Welcome to October, our annual opportunity to celebrate sweaters and recently out gay celebrities in unequal measure. National Coming Out Day has casually morphed into National Coming Out Month, giving closeted stars who own homes with their personal trainers 30 extra days to sweat it out (even if they don't do it wearing a sweater). But this year I am spending the month celebrating a different group of people out fighting for LGBT equality: our straight allies.
As a community we spend a lot of time talking about the importance of coming out and being out. And it is important because all evidence points to the fact that straight people who know LGBT people are less likely to favor discriminatory policies against our community. So if you are unhappy with the way LGBT people are treated in this country, the first thing you can do to change that is to come out and be out. And my advice is the same to our straight counterparts who also favor LGBT equality. Make National Coming Out Month your opportunity to speak out.
This weekend SiriusXM is airing a documentary special I produced that profiles five straight allies and their individual journeys. They all come from different parts of the country, religions, age groups and perspectives, and the only thing they have in common is that they are straight allies for LGBT equality. Some of them are people you may have heard of before, like Zach Wahls, whose speech before the Iowa House of Representatives on marriage equality became a YouTube sensation, attracting more than 17 million views. Others, like Rabbi David Horowitz of Ohio, may be new to you, but all of them have powerful, compelling stories to share, and they are making a profound difference in their communities and across the country.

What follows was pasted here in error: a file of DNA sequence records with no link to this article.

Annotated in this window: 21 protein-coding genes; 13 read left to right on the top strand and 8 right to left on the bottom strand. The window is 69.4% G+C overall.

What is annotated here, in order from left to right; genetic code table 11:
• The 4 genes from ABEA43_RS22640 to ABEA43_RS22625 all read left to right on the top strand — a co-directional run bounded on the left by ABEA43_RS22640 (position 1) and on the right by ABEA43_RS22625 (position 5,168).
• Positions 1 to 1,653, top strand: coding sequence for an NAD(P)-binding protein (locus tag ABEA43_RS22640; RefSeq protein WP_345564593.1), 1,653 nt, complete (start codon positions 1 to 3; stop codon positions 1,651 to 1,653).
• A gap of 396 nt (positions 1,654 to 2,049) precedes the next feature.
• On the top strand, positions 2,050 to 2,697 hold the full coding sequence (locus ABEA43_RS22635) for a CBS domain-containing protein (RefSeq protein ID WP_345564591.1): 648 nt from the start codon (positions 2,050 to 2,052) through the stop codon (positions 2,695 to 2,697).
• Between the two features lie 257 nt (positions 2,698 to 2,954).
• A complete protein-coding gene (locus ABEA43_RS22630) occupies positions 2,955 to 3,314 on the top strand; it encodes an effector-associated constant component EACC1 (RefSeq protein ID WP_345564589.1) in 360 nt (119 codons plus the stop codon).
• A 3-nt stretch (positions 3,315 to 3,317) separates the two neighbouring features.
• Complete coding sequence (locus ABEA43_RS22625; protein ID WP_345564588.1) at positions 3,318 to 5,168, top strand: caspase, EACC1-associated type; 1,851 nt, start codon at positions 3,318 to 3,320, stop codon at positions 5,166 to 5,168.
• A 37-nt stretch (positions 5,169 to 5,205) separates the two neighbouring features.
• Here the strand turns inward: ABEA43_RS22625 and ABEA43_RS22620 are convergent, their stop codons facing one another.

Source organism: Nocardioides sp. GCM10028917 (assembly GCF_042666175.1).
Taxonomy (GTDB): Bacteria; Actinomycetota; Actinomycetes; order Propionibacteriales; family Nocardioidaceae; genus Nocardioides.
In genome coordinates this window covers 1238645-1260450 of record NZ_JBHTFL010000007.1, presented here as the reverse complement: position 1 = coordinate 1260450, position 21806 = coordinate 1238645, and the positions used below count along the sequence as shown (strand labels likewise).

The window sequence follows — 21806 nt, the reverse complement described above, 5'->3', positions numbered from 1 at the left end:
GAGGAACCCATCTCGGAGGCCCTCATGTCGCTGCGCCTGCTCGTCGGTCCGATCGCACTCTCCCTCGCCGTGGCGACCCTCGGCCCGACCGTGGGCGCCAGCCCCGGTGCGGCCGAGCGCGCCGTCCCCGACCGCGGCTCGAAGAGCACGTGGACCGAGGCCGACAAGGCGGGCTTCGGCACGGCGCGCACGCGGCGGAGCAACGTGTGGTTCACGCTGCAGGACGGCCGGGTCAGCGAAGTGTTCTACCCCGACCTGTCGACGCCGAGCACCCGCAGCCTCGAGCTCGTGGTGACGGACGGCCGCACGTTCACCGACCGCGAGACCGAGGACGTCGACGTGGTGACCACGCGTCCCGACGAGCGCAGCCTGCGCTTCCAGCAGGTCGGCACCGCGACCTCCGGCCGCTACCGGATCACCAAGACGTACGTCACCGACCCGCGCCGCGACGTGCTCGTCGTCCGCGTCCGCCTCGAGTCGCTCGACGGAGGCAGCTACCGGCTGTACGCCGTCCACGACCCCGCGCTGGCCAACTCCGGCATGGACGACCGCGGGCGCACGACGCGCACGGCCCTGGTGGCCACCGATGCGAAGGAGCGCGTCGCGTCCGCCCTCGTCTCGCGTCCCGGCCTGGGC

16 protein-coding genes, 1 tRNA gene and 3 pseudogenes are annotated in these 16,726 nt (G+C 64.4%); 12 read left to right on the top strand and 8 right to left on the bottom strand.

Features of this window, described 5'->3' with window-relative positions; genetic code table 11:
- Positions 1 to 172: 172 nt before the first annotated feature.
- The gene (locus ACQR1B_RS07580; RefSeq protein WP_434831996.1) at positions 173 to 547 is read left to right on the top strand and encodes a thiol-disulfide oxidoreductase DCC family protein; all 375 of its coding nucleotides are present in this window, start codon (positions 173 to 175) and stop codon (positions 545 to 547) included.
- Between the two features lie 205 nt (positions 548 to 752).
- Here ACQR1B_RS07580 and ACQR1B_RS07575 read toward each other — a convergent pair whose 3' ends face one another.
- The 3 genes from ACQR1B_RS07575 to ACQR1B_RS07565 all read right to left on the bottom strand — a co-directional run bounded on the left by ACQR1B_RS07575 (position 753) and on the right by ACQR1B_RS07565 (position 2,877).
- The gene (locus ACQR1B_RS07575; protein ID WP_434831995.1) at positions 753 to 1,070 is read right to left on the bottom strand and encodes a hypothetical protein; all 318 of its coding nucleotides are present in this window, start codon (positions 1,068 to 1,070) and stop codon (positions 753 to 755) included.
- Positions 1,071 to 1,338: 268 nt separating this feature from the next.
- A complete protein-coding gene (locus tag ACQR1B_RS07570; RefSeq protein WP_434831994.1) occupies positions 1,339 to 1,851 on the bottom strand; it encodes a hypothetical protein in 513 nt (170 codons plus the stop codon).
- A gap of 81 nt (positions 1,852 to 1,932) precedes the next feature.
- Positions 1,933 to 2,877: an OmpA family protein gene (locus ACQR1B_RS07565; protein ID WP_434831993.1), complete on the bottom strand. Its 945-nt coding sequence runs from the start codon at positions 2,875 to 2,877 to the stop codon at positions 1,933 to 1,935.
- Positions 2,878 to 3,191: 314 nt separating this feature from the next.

The special was inspired by the experience of Shari Johnson, an evangelical Christian from Texas who wrote very movingly about her life after her daughter came out to her as a lesbian. When I read her book, it felt very much like the coming-out stories I had heard from many LGBT people. I realized that straight allies have coming-out stories of their own to tell. There is a difference between a parent being comfortable with you being gay and a parent running across the street to tell the neighbors. Our documentary explores the process that takes place as one moves between those two mindsets.
So as you wear purple on Spirit Day, think also of the parents who, like Bob Johnson, fight every day to keep their kids safe and to create safe environments for other kids. As you debate coming out to your co-workers, think of Hudson Taylor putting HRC's equal sign on his wrestling headgear, making his support for the LGBT community front and center in his life and work. Whether gay or straight, we all have a role to play in keeping the momentum moving forward in our fight for equality for all. And we need all the help we can get.
Straight Out: The Fight for Equality airs Saturday, Oct. 13, and Sunday, Oct. 14, at 7 p.m. ET / 4 p.m. PT on SiriusXM OutQ 108 and is available anytime, anywhere on demand in the OutQ Vault at siriusxm.com and in the SiriusXM app for smartphones.